Prosecutors contend Smith shot Wing, who died a short time later, in what amounted to an “execution” following an argument between Wing and Smith’s girlfriend, Wendy Morris. The argument stemmed from alleged drug activity in their neighborhood near Springfield High School, according to a police affidavit.

The defense rested its case on Thursday in Windsor Superior Court.

Assistant Attorney General Ultan Doyle pressed Smith on his version of events during cross-examination on Thursday.

Doyle asked Smith why he didn’t go to police after the shooting, why he took apart the gun he used and threw it out the car window, and why he switched cars in Keene before fleeing to South Londonderry, Vt., where he was apprehended by police five days later.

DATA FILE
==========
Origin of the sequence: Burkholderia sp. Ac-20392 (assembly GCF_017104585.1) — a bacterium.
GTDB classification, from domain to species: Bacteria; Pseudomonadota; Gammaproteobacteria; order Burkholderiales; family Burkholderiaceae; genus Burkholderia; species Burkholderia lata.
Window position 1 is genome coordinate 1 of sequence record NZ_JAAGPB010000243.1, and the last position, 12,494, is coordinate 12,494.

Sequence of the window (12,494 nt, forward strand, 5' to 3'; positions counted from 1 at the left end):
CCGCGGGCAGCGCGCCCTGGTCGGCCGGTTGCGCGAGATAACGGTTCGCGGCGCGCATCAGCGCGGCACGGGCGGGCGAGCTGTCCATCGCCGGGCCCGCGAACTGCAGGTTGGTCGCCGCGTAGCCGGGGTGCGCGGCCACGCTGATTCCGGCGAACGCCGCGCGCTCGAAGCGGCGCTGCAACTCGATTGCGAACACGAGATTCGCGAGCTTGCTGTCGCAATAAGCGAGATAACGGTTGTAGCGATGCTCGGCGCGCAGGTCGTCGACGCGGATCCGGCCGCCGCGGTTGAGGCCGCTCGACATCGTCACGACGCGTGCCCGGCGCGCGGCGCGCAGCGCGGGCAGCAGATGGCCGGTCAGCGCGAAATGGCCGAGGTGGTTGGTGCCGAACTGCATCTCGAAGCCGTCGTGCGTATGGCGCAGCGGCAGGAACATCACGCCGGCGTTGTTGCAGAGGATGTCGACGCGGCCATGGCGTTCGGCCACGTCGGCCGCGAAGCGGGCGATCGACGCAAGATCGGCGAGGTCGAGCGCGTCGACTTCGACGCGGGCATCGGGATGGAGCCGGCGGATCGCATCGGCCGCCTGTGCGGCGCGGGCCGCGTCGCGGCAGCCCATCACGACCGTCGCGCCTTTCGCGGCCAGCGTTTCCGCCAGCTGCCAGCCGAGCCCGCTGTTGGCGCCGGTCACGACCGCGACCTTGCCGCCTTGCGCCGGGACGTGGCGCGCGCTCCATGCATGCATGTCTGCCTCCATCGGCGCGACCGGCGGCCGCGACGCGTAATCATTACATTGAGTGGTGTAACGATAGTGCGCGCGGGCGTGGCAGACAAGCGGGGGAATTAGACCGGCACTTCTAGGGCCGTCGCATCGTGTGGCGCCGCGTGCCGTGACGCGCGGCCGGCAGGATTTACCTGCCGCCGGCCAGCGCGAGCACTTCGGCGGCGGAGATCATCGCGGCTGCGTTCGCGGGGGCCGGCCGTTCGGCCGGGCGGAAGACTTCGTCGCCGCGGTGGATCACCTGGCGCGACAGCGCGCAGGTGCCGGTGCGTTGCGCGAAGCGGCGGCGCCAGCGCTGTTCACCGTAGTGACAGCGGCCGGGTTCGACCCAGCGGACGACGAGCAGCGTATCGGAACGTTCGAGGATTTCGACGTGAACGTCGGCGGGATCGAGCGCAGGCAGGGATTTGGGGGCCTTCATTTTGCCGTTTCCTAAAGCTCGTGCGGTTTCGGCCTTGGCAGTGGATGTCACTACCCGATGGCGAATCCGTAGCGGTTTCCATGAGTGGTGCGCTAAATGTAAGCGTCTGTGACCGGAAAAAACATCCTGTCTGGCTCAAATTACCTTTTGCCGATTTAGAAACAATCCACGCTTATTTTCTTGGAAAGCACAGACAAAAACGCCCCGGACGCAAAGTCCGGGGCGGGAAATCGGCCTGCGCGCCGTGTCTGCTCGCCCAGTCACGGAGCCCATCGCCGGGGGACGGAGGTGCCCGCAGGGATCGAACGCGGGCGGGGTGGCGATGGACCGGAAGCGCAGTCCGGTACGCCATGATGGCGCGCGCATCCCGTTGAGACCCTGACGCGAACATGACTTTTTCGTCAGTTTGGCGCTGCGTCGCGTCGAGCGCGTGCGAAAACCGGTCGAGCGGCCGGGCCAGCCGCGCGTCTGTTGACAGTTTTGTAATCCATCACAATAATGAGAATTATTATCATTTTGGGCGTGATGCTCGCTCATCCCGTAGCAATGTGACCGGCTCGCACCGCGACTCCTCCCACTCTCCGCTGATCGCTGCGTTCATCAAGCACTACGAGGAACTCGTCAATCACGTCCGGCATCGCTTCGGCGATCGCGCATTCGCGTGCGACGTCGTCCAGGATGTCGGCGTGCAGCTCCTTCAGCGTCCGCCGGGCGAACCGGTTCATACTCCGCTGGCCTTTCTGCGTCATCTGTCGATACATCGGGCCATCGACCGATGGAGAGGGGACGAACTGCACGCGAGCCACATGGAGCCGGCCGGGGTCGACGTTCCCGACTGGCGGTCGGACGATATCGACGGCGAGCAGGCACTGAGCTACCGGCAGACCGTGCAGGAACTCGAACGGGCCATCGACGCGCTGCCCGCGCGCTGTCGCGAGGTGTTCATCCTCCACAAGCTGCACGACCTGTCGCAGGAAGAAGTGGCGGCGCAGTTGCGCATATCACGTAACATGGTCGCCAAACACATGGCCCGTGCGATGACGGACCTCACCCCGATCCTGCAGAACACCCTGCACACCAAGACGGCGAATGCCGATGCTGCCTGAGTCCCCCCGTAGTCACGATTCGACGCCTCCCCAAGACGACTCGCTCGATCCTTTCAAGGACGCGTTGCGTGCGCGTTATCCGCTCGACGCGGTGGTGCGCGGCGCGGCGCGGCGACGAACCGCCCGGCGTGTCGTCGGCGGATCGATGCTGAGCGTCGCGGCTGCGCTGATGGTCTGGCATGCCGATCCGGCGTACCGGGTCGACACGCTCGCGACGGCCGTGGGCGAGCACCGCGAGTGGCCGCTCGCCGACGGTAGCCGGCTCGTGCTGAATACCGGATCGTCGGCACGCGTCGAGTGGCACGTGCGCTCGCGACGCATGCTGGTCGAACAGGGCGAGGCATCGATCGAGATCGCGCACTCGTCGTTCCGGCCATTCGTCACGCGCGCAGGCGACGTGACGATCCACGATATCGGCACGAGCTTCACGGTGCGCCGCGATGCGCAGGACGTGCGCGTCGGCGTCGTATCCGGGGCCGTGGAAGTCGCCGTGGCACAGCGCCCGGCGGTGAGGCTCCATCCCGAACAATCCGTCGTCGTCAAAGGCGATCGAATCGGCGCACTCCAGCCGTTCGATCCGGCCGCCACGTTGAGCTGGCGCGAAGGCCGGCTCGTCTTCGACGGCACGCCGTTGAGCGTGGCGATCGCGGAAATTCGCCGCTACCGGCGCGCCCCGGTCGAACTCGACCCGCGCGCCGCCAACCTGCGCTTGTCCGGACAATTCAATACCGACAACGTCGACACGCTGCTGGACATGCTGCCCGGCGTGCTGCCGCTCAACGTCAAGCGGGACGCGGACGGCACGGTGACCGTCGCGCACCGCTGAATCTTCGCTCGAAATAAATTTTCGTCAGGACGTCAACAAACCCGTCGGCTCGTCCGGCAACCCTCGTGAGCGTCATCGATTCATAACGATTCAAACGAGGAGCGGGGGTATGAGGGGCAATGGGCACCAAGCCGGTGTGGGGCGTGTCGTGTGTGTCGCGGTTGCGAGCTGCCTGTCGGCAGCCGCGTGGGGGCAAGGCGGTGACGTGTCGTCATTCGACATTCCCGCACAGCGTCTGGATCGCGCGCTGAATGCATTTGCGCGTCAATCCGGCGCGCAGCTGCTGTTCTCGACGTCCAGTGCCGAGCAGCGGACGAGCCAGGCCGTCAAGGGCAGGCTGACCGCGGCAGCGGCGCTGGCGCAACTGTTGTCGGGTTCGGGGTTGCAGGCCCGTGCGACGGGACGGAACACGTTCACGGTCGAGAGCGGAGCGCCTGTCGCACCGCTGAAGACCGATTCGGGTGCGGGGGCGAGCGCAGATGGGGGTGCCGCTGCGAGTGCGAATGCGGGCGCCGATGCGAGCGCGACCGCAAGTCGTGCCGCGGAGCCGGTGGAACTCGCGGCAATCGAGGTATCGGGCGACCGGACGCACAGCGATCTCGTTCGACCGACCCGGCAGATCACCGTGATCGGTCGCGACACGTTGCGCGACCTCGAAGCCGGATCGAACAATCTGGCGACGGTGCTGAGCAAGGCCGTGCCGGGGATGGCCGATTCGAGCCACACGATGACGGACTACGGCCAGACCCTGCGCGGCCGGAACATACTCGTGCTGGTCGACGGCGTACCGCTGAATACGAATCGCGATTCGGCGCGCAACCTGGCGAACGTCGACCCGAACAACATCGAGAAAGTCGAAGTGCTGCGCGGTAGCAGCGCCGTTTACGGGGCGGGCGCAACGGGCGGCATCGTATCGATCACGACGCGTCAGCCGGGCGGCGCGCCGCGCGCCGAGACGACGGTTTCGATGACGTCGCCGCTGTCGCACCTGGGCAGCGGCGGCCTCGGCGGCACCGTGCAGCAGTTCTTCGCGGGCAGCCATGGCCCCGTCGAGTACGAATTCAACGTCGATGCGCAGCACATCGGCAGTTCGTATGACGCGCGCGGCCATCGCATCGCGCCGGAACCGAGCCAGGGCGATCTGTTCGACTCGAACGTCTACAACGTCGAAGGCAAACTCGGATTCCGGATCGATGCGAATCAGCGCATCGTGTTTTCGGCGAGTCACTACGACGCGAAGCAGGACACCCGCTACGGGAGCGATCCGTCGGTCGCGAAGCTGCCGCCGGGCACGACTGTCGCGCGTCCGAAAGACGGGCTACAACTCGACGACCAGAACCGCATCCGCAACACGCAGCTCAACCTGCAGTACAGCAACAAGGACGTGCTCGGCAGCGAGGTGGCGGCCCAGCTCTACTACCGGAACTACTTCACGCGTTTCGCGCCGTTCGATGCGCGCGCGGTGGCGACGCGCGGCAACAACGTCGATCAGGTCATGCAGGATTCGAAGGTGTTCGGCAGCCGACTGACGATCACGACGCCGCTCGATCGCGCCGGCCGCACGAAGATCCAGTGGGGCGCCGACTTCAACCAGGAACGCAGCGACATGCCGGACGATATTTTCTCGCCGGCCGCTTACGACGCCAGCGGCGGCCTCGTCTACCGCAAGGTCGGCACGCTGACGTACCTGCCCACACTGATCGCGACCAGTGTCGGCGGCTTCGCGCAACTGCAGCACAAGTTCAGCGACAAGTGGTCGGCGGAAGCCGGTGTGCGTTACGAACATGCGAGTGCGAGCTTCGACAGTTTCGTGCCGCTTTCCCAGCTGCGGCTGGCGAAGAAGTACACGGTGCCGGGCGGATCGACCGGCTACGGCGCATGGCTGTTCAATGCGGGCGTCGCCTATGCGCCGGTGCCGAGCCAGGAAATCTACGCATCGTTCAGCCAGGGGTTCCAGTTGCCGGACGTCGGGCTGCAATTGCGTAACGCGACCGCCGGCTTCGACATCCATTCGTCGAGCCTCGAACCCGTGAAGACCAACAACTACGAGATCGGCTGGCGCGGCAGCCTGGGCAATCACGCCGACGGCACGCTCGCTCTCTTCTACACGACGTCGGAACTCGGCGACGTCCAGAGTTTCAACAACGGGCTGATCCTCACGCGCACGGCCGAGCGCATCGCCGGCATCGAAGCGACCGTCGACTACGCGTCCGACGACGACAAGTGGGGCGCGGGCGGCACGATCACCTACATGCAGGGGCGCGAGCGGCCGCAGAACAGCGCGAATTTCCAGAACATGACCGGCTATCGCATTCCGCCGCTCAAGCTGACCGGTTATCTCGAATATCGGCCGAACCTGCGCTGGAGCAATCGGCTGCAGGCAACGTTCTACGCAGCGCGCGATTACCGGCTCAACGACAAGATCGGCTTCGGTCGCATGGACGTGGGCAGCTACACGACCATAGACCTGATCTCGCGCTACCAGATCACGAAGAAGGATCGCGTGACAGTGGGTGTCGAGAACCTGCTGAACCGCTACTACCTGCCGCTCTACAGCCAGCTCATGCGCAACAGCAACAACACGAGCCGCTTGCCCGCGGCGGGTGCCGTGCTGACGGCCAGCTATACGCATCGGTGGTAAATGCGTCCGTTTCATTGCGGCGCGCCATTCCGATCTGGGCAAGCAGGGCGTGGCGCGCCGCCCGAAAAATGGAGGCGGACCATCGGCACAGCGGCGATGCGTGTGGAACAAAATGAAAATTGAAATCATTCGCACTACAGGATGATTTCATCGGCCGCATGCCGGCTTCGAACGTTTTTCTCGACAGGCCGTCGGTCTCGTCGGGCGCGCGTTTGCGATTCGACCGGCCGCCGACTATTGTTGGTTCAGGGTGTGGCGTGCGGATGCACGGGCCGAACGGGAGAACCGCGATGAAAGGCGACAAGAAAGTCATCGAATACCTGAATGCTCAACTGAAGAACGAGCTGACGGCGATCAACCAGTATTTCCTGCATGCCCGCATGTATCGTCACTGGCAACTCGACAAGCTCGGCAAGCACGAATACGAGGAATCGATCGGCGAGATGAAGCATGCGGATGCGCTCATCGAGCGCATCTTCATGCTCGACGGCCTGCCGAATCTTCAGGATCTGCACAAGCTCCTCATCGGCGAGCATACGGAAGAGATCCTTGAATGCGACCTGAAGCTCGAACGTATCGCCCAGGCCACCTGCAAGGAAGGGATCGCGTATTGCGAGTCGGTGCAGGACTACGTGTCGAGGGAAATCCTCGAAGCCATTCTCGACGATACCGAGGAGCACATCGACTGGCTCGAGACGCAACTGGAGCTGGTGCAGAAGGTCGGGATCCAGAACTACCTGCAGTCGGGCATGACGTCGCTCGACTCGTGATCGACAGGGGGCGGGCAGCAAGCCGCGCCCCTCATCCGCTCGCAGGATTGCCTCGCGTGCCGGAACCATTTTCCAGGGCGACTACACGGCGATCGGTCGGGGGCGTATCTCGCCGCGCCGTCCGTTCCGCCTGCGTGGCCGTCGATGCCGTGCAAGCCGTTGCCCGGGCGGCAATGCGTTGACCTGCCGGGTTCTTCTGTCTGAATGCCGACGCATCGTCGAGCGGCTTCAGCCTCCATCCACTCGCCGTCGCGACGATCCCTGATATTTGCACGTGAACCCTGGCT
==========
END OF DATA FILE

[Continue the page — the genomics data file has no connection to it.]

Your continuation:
During defense questioning, Smith testified that he was at his residence on Lark Lane when Morris arrived agitated. She left before the pair had a chance to discuss what was going on, so Smith got into his car and caught up with Morris, who was in her vehicle on Cardinal Drive.

Smith testified that Morris told him that “some (expletive) just got in her face,” but she didn’t go into details.

After that exchange, Smith said, he drove north on South Street to “make sure that everything was fine” but said he “didn’t see anybody that was causing any problems.”

So, he turned around in the Jake’s Market parking lot and headed back south, which is when he said a man walked out of the tree line and toward the road, prompting Smith to stop his vehicle, according to his testimony.